Page:A History of the Inquisition of the Middle Ages-Volume I .pdf/261

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241
MOTIVES

be perfect unless they were able to look across the abyss and enjoy the agonies of their brethren in eternal fire. This idea was a popular one and was not allowed to grow obsolete. Peter Lombard, the great "Mater of Sentences," whose "Sentences," produced about the middle of the twelfth century, was the leading authority in the schools, quotes St. Gregory with approbation, and enlarges upon the satisfaction which the just will feel in the ineffable misery of the damned. Even the mystic tenderness of Bonaventura does not prevent him from echoing the same terrible exultation. When such were the sentiments in which all thinking men were trained, and such were the views which they disseminated among the people, it is not to be supposed that any feelings of compassion for the sufferers would deter the most charitable from the rigid exercise of justice. The ruthless extermination of heresy was a work which could only be pleasing to the righteous, whether simply as spectators or whether they were called by conscience or by station to the higher duties of active persecution. If, notwithstanding this, any scruple remained, the schoolmen easily removed it by proving that persecution was a work of charity, for the benefit of the persecuted.[1]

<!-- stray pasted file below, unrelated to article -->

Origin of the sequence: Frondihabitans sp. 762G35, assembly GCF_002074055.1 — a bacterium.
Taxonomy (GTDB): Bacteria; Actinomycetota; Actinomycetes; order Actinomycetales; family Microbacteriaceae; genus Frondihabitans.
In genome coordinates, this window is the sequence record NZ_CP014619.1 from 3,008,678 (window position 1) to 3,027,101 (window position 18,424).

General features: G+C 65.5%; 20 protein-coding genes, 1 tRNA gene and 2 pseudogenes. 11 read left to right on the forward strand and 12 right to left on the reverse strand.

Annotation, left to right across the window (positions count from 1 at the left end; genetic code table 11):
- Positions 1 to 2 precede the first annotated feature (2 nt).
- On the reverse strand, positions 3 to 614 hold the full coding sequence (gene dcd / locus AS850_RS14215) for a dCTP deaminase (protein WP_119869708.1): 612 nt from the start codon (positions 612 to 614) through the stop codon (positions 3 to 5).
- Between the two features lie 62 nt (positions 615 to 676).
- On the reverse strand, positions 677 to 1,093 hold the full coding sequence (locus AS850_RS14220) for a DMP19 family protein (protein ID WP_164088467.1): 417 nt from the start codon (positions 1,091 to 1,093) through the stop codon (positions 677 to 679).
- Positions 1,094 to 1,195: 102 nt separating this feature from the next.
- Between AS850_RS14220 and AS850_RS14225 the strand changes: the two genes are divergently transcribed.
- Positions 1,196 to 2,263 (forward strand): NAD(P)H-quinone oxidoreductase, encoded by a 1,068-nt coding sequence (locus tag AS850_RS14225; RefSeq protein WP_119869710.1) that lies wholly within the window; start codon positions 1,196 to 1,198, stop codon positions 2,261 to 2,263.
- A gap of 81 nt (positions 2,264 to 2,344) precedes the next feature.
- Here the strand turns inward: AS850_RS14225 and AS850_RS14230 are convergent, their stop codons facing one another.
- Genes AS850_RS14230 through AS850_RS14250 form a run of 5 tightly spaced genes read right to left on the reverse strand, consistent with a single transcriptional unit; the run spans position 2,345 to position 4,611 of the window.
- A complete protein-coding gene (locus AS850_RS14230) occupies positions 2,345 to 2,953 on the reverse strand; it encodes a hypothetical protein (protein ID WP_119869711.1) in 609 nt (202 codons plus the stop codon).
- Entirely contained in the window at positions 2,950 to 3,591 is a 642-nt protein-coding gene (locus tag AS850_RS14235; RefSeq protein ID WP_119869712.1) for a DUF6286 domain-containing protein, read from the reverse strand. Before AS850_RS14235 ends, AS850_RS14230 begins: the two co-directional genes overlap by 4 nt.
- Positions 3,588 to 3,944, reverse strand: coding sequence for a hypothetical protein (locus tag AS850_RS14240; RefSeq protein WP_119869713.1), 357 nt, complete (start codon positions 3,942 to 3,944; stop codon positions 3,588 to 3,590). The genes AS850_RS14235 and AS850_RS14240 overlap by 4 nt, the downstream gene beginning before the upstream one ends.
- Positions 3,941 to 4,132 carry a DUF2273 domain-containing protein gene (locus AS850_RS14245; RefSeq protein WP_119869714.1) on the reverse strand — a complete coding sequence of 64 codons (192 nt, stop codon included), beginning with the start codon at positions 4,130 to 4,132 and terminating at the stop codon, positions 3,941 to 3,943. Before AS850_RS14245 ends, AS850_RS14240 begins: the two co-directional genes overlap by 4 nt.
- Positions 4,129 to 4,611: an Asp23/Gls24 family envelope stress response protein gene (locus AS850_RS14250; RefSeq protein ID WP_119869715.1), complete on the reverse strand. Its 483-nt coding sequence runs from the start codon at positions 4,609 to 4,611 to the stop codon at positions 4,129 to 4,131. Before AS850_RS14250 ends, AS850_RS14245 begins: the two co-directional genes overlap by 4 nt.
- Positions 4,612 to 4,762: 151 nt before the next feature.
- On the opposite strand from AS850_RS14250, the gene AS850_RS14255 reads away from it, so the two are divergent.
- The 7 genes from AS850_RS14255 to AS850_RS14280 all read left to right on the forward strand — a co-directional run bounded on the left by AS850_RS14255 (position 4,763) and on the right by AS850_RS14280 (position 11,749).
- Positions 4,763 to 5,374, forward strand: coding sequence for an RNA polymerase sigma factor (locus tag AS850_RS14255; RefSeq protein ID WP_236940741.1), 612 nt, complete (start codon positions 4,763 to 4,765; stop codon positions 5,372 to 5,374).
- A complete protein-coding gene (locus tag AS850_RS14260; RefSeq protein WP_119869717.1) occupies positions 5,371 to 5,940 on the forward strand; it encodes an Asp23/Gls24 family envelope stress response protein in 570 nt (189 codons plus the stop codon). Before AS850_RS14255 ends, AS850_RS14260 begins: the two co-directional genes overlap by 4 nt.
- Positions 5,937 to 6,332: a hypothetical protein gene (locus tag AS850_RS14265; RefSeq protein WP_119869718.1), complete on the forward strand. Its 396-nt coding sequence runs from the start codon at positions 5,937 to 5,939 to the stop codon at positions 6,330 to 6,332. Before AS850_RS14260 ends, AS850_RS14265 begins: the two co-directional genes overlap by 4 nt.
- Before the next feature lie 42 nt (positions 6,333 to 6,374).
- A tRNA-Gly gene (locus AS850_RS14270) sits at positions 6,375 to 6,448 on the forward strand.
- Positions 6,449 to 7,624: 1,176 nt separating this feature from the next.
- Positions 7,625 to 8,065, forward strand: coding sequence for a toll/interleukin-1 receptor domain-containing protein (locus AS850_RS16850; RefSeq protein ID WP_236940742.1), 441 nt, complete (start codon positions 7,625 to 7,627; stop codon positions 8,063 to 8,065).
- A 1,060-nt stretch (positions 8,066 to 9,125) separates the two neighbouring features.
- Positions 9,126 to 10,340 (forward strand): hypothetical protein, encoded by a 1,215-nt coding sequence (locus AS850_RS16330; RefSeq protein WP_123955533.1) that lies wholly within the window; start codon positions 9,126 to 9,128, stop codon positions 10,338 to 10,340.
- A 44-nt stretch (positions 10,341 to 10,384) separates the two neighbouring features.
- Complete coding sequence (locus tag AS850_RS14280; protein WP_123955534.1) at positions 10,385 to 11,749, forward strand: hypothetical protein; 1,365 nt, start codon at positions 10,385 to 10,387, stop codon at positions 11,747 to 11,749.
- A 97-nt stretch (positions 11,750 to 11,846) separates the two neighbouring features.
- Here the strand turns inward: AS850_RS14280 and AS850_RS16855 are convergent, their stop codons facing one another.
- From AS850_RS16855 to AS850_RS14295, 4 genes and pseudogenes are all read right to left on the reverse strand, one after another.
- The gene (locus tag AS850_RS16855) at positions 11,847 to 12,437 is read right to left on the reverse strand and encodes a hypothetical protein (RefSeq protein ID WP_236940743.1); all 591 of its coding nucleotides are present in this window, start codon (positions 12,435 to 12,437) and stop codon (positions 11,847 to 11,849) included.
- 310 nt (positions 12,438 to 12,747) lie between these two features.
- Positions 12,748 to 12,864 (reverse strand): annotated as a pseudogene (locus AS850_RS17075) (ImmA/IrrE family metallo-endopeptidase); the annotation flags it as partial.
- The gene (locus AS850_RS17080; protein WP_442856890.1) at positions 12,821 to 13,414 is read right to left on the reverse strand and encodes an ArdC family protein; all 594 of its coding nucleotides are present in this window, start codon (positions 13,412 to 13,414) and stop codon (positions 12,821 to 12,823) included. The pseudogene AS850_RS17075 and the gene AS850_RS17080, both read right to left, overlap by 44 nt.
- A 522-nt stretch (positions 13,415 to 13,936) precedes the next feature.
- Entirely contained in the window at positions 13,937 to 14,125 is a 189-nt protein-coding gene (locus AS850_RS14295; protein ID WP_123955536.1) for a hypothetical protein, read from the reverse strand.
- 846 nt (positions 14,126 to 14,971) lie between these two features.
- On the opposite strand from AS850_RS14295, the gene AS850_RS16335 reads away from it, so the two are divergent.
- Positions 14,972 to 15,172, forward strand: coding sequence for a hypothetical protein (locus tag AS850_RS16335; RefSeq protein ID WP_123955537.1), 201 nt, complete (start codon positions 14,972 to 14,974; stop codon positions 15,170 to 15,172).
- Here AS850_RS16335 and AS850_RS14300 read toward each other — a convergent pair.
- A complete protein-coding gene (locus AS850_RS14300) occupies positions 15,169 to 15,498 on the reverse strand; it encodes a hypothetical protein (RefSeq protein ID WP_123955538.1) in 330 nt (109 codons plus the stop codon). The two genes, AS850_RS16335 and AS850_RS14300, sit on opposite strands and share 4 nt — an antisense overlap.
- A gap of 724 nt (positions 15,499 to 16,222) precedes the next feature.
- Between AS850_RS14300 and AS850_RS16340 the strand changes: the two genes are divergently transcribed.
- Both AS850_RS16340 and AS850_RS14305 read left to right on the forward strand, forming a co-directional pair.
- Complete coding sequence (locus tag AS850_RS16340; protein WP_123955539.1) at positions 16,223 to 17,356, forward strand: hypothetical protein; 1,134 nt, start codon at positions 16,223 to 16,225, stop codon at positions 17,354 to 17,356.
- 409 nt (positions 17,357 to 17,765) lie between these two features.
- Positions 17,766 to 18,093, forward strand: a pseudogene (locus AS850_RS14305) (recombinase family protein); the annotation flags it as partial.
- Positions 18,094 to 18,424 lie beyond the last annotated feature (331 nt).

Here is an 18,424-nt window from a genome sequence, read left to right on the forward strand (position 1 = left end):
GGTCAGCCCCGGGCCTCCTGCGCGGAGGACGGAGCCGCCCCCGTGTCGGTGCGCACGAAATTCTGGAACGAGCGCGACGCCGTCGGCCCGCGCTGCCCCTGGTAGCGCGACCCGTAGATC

It is true that all popes were not like Innocent III. nor all inquisitors like Frà Giovanni. Selfish and interested motives were at work, as they are in all human institutions, and the actions even of the best may doubtless have unconsciously been stimulated by pride of opinion and by ambition as well as by a sense of duty to God and man. The religious revolt threatened the temporal possessions of the Church and the privileges of its members, and the desire to preserve these had its share in the resistance which was organized against innovation. Selfish as this desire may have been, we must not forget that, in the thirteenth century, the power and wealth of the hierarchy, however much abused, had yet long been recognized by the public law of Europe. The rulers of the Church could only regard as a sacred duty the maintenance of

  1. Gregor. PP. I. IHomil. in Evangel. xL. 8.-Pet. Lomb. Sententt. Lib. Iv Dist. 50 S 6, 7. Peter Lombard even presses into service a passage from St. Jerome which had no such significance (Hicron. Comment. in Isaiam Lib. XVII c. lxvi. vers. 24).-St. Bonaventare Pharetræ rv. 50.-8. Thome Aquinat. contra Impugn. Relig. cap. xv. 2, 3.